A state appeals court panel ruled Tuesday that Cole County prosecutors can use evidence obtained through a search warrant against Leslie Michelle Bryan.
The nine-page ruling by a three-judge panel of the Kansas City court overturned Cole County Circuit Judge Patricia Joyce's March 16 order suppressing that evidence, which was found in a Jefferson City condominium after another judge — who isn't named in the court records — issued the search warrant April 4, 2016, for "an upstairs bedroom" Bryan shared with Kelly Charlton, now 49.
Charlton was in a rehabilitation facility when the search was conducted and has not been charged in the case, according to online court records.
A Jefferson City police officer, Ross Hartley, asked for the warrant after Charlton's daughter, Camryn Charlton, told him she had seen drugs and paraphernalia in a bag under the bed and in a briefcase she found in a bedroom closet.
Bryan, now 43, was charged following that search.
A Cole County grand jury later indicted her on the charges of felony possession of a controlled substance and unlawful use of drug paraphernalia, a misdemeanor.
Last March, Joyce ordered the evidence seized under the search warrant to be suppressed — making it unavailable for prosecutors to use in any case against Bryan.
Her attorney, Randall Barnes, had argued in a Sept. 28, 2016, motion "the affidavit in support of the search warrant is so lacking probable cause as to render official belief in its existence entirely unreasonable."
And, Barnes wrote, "The warrant was so facially deficient that the executing officer could not reasonably presume it to be valid."
Joyce agreed, writing in a five-page order last March: "The officer knew that Ms. Charlton was not the owner or the renter of the property. (He knew that Bryan) was at work and where she worked, and knew the father was at a rehab center in Boonville. However, the officer did not attempt to reach either person."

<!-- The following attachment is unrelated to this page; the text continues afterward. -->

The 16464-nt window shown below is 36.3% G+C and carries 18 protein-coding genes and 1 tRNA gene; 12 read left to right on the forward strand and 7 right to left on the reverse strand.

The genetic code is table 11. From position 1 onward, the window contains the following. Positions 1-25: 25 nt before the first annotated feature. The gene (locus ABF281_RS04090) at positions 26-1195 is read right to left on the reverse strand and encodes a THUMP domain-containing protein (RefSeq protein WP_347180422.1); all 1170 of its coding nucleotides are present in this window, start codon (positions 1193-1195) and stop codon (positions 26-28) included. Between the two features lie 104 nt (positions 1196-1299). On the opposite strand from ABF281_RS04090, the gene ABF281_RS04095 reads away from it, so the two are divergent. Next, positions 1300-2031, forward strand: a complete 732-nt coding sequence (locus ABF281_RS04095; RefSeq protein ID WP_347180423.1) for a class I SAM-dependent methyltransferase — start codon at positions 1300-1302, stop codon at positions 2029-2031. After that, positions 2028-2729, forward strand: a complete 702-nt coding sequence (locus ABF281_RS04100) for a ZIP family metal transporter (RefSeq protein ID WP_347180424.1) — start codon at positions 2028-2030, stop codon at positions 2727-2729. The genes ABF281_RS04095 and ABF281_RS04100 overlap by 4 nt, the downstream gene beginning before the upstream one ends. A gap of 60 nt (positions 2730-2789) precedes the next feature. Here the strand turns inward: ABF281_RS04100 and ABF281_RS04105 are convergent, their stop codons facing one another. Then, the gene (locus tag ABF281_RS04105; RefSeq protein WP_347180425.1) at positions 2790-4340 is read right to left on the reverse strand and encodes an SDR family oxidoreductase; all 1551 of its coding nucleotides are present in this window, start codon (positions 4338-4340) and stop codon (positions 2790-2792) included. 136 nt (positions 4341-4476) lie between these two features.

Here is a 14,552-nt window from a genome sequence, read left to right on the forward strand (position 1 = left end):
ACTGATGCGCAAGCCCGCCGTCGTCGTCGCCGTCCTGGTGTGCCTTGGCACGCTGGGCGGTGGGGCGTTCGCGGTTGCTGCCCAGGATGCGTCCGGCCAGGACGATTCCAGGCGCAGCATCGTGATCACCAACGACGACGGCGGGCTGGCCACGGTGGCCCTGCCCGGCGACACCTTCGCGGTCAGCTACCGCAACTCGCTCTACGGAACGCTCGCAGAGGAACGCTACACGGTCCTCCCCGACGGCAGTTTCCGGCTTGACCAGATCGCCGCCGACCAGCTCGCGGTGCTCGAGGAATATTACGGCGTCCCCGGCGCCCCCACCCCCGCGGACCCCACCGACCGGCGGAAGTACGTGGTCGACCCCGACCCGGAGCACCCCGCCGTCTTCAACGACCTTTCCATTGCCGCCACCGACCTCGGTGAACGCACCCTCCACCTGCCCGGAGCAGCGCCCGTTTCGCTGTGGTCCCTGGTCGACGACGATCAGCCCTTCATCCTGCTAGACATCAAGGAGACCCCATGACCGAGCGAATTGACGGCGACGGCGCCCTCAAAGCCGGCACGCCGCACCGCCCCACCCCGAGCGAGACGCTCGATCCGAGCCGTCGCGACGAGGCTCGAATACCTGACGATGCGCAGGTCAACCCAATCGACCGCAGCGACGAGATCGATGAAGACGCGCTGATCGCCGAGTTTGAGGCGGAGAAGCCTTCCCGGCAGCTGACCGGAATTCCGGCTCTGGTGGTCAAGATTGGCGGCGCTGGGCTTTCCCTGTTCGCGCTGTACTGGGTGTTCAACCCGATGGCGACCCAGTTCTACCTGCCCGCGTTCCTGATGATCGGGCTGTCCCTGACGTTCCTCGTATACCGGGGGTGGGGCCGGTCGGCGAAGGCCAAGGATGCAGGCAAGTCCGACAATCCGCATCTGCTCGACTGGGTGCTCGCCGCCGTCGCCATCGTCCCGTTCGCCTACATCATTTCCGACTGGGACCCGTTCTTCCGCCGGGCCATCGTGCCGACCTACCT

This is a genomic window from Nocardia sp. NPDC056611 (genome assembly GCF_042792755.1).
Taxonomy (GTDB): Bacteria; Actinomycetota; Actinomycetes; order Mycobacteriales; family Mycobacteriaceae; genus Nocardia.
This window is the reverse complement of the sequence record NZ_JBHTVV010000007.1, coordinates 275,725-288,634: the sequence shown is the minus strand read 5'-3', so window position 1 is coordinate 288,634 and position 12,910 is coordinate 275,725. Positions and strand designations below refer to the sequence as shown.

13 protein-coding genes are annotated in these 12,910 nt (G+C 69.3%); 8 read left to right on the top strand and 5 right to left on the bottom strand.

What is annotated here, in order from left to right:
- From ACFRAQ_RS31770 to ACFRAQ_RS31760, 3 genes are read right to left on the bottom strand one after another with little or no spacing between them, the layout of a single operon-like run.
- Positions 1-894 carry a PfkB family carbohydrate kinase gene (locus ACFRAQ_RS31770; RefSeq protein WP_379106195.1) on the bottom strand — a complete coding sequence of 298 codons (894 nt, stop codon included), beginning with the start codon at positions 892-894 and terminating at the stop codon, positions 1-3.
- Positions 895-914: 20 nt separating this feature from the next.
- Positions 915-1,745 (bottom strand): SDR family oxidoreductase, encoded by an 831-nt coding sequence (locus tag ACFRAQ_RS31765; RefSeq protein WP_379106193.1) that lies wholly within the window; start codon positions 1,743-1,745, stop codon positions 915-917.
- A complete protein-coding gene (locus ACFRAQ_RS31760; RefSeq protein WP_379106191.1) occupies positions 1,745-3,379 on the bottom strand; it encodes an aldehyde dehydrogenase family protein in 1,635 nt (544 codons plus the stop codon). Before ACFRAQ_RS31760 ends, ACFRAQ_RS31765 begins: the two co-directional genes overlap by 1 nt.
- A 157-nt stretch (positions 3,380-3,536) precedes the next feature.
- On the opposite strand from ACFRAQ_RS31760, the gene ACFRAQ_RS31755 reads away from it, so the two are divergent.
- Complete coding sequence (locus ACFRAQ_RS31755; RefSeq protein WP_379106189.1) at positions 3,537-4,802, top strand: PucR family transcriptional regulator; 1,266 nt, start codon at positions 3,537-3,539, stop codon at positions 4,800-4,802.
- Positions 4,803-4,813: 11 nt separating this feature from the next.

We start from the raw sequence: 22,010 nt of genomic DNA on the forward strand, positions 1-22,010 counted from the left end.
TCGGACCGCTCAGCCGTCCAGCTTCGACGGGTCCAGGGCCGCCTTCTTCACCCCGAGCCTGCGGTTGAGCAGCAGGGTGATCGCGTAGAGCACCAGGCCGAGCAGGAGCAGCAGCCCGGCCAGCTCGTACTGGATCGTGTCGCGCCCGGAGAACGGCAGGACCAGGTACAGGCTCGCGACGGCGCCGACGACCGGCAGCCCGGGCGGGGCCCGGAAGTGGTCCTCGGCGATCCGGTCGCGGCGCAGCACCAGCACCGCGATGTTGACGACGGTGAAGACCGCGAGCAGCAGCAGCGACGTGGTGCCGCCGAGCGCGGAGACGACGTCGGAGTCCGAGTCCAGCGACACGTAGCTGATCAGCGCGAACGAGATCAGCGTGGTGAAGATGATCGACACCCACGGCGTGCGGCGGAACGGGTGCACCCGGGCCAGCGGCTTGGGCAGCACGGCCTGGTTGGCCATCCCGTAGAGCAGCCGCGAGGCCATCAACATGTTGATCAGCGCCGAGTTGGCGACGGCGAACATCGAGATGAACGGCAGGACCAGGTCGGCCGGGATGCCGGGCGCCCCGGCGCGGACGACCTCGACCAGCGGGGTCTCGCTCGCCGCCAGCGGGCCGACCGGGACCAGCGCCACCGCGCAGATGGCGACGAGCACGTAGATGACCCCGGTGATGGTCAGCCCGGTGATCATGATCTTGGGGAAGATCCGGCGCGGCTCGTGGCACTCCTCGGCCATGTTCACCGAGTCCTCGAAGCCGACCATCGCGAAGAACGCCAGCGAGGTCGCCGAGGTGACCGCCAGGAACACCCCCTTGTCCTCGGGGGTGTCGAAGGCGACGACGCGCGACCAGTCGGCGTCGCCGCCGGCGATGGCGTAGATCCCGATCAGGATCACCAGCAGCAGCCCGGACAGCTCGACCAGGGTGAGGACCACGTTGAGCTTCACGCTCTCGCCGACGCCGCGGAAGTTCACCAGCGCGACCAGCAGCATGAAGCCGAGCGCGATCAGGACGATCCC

Joyce said Hartley didn't try to verify Camryn Charlton's age nor that she actually lived in the condominium with her father and Bryan.
The judge noted Camryn told police she thought Bryan was a heroin addict but "could not offer specifics other than stating she observed (Bryan) fall asleep at the kitchen table the week before."
Hartley had testified Camryn reported finding drugs under her father's bed while she was looking for a bottle of body wash.
Joyce wrote Hartley had admitted during that testimony, "he did not believe a reasonable person would search for body wash in a closed pouch under a bed or in a closet."
Based on that, Joyce found "the search warrant was issued without probable cause," eliminating the state's use of any evidence found because of that search.
However, the appeals court ruled Tuesday: An application for a bench warrant "presupposes that consent has not been given. Even if all mention of consent were omitted from Officer Hartley's affidavit, there would still be probable cause" for the search warrant.
In addition, Judge Victor Howard wrote for the appeals court: "There was no evidence to suggest that Charlton looked in the bedroom or the pouch at the direction of law enforcement. To the contrary, she only contacted law enforcement after finding the contraband on her own Charlton was a private citizen reporting contraband she saw that day and the day prior.
"In addition to being fresh, her description of the contraband was quite detailed (and) is sufficient to establish probable cause."
The issue was sent back to Joyce, who previously had set a hearing for Oct. 18, because the case has been on hold while the state appealed the evidence-suppression order.